Parliament unsure whether legislators consulted before acquiring controversial system
THE ADMINISTRATIVE arm of Parliament is seemingly unaware as to whether lawmakers on both sides of the political divide were consulted on the type of microphone system that should replace a previous one that was beset by a string of defects.
Journalists who attended a sensitisation session on the new microphone system at Gordon House on Monday sought responses on a number of issues from Clerk to the Houses of Parliament, Valrie Curtis, but the administrative head of the legislature signalled that the questions be presented in writing.
When pressed for responses, the clerk asked Director of Corporate Communications and Public Relations Tashana Sewell to field questions.
Sewell said she was not privy to information on whether the legislators were consulted.
The Government has insisted that it had no role to play in the upgrade of the new microphone system.
Deputy leader of Opposition business in the Lower House, Natalie Neita Garvey, said there was no consultation in installing the new system.
The parliamentary Opposition has described the system as a “gag-o-phone”, claiming that the aim is to prevent its members from speaking on critical matters.
At the last meeting of the Lower House, former Speaker Marisa Dalrymple-Philibert refused to open the microphone of Opposition Leader Mark Golding after he rose to comment on a controversial decision she made concerning an Integrity Commission report on breaches of the anti-corruption law.
“She has made a ruling as Speaker on what should happen with her own report and has refused to allow the Opposition to say a word. She’s been a judge and jury in her own cause on that ruling today which offends basic principles of law and justice,” Golding said at the time.
However, when asked how the Televic D-Cerno conference system was chosen, Sewell said that Parliament entered into a competitive procurement process “and assessed our needs based on the requirements of our parliamentary meetings”.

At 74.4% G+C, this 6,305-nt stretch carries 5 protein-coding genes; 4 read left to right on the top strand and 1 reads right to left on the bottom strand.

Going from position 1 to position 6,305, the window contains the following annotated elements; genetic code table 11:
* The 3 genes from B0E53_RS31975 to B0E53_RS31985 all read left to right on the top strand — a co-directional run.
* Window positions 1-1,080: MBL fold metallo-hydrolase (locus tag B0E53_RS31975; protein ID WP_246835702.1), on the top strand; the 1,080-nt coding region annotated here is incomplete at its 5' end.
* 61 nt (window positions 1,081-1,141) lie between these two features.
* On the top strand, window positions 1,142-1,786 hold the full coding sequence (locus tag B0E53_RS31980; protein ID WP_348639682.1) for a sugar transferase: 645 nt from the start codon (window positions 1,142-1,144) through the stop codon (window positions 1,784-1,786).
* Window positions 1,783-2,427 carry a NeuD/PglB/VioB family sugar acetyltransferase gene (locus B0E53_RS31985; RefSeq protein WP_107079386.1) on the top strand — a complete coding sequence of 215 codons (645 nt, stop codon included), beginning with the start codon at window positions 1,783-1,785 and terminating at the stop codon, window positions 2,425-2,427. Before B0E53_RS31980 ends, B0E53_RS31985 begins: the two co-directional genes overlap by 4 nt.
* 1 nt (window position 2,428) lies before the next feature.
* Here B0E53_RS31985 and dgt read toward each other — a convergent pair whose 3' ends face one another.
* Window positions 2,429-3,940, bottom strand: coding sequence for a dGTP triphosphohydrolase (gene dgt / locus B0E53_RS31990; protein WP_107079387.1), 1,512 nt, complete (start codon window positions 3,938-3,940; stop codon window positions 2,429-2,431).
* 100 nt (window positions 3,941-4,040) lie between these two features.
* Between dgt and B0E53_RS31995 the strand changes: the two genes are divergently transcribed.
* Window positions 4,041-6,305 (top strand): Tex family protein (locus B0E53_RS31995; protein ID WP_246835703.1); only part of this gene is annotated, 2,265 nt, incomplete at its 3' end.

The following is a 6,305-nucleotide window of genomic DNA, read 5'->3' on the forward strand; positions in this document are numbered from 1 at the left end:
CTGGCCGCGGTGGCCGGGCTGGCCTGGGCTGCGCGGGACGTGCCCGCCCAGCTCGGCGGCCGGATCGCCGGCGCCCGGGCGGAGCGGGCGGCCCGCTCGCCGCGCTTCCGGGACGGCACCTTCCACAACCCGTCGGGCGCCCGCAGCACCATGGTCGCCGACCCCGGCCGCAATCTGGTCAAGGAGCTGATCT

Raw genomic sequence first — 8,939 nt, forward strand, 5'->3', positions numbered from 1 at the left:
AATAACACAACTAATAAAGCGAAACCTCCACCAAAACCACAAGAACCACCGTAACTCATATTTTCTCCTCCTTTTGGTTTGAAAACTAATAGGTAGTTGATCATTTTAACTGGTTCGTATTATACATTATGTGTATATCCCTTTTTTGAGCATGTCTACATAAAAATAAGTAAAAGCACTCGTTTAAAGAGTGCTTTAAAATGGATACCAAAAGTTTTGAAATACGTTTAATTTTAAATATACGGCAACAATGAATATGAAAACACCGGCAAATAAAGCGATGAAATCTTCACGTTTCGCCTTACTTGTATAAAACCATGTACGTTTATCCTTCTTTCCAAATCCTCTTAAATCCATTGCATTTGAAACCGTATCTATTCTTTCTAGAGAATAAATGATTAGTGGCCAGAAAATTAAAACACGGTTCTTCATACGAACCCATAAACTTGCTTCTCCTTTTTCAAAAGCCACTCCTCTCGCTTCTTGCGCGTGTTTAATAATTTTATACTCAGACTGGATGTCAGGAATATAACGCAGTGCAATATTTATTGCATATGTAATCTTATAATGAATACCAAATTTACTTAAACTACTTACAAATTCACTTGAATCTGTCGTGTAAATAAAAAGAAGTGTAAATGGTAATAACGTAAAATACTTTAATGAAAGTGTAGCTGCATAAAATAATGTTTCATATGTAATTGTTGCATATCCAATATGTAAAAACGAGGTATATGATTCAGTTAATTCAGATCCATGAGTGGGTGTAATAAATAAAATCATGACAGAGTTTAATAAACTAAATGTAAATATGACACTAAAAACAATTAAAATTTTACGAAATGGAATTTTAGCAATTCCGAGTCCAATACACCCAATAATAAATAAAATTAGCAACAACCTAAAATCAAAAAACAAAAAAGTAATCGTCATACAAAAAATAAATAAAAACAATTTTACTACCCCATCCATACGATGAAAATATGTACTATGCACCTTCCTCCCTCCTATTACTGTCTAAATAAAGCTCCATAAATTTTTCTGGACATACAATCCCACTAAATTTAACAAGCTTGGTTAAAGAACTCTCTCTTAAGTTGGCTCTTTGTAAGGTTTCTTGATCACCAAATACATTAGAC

Five companies had put forward bids to supply and install the new system, said Sewell.
Caribbean Technology Solutions won the bid, which resulted in the installation of the new system at a cost of $18 million.
Sewell also said that several parliamentarians have already been trained on how to use it and that the remainder would also receive training.
LIFESPAN DEPENDS ON USAGE
Meanwhile, Glenford McFarlane, managing director of Caribbean Technology Solutions, told reporters that while the new system is robust, its lifespan will depend on how it is used.
“The problems that arise in technology systems boils down to how they are used or abused,” McFarlane said, indicating that the characteristic banging of desks in the House could eventually damage the technology.
Giving details on how the new microphone system works, McFarlane said that a member of parliament can press a button to indicate that he or she wants to speak and the Speaker or chairperson would open the microphone to allow the individual to make his/her contribution.
At the end of the presentation, the member presses the same button that is used to request permission to speak and the microphone is closed.
Other members who wish to speak have the opportunity to press the button and will fall into a queue. The Speaker will then allow them to address the House after their microphones are opened in the order in which they joined the line.
“All modes require that persons join a queue and then be selected to speak,” he said.
McFarlane said that the Televic microphone system was not unique to Jamaica’s Parliament alone as similar systems are used in Colombia, Trinidad and Tobago, Mexico and Turks and Caicos Islands.